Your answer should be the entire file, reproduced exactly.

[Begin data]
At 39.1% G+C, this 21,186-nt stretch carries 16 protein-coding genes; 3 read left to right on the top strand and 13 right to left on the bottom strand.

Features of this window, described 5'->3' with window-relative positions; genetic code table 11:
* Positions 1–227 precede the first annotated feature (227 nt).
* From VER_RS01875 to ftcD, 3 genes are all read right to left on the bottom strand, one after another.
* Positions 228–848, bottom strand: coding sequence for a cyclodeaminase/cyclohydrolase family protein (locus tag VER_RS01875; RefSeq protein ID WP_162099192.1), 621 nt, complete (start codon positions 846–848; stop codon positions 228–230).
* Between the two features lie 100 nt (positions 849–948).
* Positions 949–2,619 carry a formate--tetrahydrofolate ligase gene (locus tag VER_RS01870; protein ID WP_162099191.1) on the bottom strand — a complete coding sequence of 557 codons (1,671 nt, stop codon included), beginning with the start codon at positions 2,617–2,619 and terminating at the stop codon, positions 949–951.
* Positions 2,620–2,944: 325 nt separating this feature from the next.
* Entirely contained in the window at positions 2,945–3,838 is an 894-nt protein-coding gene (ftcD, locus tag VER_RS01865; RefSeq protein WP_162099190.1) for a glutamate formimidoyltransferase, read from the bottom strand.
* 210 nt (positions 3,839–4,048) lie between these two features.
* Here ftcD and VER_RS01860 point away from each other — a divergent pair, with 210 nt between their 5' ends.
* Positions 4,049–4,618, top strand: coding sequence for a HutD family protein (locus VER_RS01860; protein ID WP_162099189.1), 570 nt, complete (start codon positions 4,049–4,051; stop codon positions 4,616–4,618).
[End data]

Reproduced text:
At 39.1% G+C, this 21,186-nt stretch carries 16 protein-coding genes; 3 read left to right on the top strand and 13 right to left on the bottom strand.

Features of this window, described 5'->3' with window-relative positions; genetic code table 11:
* Positions 1–227 precede the first annotated feature (227 nt).
* From VER_RS01875 to ftcD, 3 genes are all read right to left on the bottom strand, one after another.
* Positions 228–848, bottom strand: coding sequence for a cyclodeaminase/cyclohydrolase family protein (locus tag VER_RS01875; RefSeq protein ID WP_162099192.1), 621 nt, complete (start codon positions 846–848; stop codon positions 228–230).
* Between the two features lie 100 nt (positions 849–948).
* Positions 949–2,619 carry a formate--tetrahydrofolate ligase gene (locus tag VER_RS01870; protein ID WP_162099191.1) on the bottom strand — a complete coding sequence of 557 codons (1,671 nt, stop codon included), beginning with the start codon at positions 2,617–2,619 and terminating at the stop codon, positions 949–951.
* Positions 2,620–2,944: 325 nt separating this feature from the next.
* Entirely contained in the window at positions 2,945–3,838 is an 894-nt protein-coding gene (ftcD, locus tag VER_RS01865; RefSeq protein WP_162099190.1) for a glutamate formimidoyltransferase, read from the bottom strand.
* 210 nt (positions 3,839–4,048) lie between these two features.
* Here ftcD and VER_RS01860 point away from each other — a divergent pair, with 210 nt between their 5' ends.
* Positions 4,049–4,618, top strand: coding sequence for a HutD family protein (locus VER_RS01860; protein ID WP_162099189.1), 570 nt, complete (start codon positions 4,049–4,051; stop codon positions 4,616–4,618).